# lsof | grep TCP
portmap    2587   rpc  4u   IPv4     5544  TCP *:sunrpc (LISTEN)
rpc.statd  2606  root  6u   IPv4     5585  TCP *:668 (LISTEN)
sshd       2788  root  3u   IPv6     5991  TCP *:ssh (LISTEN)
sendmail   2843  root  4u   IPv4     6160  TCP badhd:smtp (LISTEN)
vsftpd     9337  root  3u   IPv4    34949  TCP *:ftp (LISTEN)
cupsd     16459  root  0u   IPv4    41061  TCP badhd:ipp (LISTEN)

Here’s a short list of useful Linux shell programs, many of which you may have never known about. I’ve got a new favorite shell command, lsof (shown above), which displays information on every open file handle. – Link.

If I could add one to the list, it’d have to be the short and sweet command line search and replace using perl:

perl -pi -e 's/searchpattern/replacewith/g' *.html

Do you have a favorite command line secret? Please share it in the comments.

12 thoughts on “Linux Commands You’ve Never Used

  1. This is probably a well known trick, but I like xargs.
    It takes standard in and treats it as an argument to a command give in the args of xargs… So, for example, say you have a web directory tree with a mixed bag of php, html, css and xml files. If you only want to search for something in the php files you can do this:

    find . -name “*.php” | xargs grep -i “special”

    That’ll find only the php files and grep them for special.

    You could also pipe ps through awk and use xargs to kill all of a certain process…

    But everybody probably already knew that.

  2. can’t get something to unmount so you can restart autofs?

    try this:

    ps -ef |grep rpciod |awk ‘{print $2}’ |xargs kill -9

    This doesn’t actually cause rpciod to die, it just forces it to release any stuck nfs mount points (in linux).

  3. For the record (or for the mac users, I guess) I thought I would point out that the following from the page 10 linux commands also work in the Mac OS X terminal:

    #3 bc
    #4 split
    #5 nl
    #6 mkfifo
    #8 col
    #10 lsof

    Additionally xargs is available as well (from the first tip).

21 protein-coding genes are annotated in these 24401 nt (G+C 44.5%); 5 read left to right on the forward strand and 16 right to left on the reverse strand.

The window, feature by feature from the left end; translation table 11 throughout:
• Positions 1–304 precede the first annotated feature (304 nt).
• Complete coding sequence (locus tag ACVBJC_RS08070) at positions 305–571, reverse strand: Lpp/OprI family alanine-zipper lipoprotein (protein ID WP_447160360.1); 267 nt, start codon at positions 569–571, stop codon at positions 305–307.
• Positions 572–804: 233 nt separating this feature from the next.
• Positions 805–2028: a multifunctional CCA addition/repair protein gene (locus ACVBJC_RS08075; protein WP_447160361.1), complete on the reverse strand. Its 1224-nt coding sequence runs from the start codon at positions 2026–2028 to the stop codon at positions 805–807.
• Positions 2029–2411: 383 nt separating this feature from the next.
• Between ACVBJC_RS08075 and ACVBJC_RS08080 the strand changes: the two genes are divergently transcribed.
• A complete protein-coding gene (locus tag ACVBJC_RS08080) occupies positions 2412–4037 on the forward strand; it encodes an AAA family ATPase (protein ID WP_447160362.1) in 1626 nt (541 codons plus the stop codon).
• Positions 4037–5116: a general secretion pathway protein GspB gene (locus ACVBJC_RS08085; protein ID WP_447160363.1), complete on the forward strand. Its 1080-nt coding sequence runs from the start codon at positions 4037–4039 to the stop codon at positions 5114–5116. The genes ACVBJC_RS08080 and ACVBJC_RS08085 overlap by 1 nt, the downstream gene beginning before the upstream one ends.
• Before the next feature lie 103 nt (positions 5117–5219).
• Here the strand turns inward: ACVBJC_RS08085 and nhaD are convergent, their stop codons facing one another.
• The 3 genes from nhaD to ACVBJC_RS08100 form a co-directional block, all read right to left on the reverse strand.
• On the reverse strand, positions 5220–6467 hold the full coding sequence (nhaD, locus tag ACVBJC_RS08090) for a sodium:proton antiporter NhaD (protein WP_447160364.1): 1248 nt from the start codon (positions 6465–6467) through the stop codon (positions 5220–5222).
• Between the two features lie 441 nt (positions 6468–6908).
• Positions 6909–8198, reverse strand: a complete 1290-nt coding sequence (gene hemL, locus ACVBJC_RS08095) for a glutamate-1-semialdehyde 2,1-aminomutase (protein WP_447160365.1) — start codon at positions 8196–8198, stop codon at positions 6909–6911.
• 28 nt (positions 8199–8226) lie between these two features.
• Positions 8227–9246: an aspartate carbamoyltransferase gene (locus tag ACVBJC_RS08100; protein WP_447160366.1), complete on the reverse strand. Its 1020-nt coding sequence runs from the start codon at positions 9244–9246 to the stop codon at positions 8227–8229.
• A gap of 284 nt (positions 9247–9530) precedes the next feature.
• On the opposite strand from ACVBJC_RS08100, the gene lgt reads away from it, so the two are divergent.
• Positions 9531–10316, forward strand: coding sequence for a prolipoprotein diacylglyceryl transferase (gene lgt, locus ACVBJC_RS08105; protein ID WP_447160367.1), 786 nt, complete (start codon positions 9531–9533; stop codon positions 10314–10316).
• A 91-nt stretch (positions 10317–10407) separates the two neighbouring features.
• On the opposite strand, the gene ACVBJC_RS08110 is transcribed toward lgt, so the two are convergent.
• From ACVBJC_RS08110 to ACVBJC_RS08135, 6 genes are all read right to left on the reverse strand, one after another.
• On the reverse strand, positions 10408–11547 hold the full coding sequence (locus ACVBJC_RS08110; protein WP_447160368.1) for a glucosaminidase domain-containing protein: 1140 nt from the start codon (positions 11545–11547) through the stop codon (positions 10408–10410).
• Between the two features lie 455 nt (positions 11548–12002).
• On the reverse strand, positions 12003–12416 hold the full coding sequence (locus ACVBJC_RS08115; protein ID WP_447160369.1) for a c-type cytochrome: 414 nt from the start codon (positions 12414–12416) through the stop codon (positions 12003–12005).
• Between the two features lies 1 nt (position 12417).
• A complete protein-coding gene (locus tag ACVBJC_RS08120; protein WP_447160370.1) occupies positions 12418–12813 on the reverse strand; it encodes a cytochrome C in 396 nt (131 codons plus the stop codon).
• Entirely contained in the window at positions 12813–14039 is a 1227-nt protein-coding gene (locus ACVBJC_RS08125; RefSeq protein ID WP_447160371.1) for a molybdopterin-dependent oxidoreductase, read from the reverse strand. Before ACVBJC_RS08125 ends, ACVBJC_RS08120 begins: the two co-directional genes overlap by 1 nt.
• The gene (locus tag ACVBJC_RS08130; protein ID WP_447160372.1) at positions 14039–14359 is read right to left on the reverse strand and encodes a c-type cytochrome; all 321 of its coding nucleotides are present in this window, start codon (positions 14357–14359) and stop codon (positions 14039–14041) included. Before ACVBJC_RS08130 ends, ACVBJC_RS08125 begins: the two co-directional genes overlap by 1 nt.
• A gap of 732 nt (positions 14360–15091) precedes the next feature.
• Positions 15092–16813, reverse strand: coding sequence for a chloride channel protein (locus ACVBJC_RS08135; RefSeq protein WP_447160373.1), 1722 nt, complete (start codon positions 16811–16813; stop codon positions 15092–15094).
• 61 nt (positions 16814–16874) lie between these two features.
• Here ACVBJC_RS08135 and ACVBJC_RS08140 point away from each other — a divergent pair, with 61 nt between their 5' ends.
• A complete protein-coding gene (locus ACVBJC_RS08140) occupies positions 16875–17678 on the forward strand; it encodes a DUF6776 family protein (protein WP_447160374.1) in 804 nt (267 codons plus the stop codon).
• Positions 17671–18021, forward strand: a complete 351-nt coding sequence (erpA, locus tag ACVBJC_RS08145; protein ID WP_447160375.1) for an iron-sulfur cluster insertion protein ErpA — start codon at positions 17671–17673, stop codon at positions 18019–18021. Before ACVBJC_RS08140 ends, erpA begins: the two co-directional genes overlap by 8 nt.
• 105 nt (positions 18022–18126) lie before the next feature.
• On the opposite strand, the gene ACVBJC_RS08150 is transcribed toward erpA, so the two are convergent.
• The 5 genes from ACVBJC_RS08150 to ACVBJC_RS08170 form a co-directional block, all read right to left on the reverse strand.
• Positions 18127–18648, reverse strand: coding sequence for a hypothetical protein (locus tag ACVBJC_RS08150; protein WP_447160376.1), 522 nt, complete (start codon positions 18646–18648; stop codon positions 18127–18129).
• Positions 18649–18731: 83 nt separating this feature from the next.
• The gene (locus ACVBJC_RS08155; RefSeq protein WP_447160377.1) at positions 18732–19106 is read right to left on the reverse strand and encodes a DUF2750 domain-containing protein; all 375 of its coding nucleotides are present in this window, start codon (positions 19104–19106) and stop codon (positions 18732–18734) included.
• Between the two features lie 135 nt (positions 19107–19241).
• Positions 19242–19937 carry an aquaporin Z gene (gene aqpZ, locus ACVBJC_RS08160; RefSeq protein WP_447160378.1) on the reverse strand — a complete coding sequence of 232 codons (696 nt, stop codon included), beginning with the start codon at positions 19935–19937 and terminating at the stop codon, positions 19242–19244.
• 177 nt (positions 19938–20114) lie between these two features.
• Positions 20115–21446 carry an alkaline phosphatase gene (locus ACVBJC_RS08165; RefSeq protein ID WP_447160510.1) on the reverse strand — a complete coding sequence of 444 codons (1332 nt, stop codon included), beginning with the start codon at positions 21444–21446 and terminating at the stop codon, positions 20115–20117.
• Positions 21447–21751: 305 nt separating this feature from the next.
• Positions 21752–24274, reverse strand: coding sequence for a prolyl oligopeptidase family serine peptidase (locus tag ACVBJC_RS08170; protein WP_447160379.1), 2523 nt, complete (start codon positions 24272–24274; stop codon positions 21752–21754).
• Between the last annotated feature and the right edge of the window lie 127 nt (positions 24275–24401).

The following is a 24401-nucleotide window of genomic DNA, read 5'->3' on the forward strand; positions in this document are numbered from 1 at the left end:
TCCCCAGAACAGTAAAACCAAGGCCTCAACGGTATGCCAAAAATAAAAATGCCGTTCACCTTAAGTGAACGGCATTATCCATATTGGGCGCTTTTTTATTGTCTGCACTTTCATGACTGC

4. I’m begging you, please don’t pipe grep out to awk. Awk can match patterns all by it’s lonesome. In fact, if you find awk in a pipeline with cat, grep, tr, wc or sed you need to stop and re-think whats happening.

    Awk handles files without a cat pipeline. Awk can make its own text substitutions with sub and gsub. Awk can count lines with ‘END { print NR }’. If your version of awk doesn’t accept environment variables (my old rationale for using grep | awk…) use:
    eval awk ‘/$1/ { print }’

    Awk may not have the horsepower of perl, but it can do a lot more than act as a heavier version of cut.

  5. I always enjoy passing multiple files or directories with curly brackets. This is nice for changing permissions on a handful of items really quickly, i.e…

    chmod 755 {file1,file2,dir1,file3}

    Or for creating a handful of directories in one swipe…

    mkdir {music,images,text,archive}

  6. A.Nonny.Mouse – this will also work for your example :)
    grep -i “special” *.html

    Another neat shell trick for commands without an ‘ignore case’ command is to use bracketed ‘sets’ :

    chmod all .Zip or .zip files
    chmod 755 help.[Zz]ip

    chmod all files named (or HelP.zIP, etc)
    chmod 755 [Hh][Ee][Ll][Pp].[Zz][Ii][Pp]

    chmod all files that start with the letter ‘s’ but do not end in any form of zip:

    chmod 755 [Ss]*.[!Zz][!Ii][!Pp]

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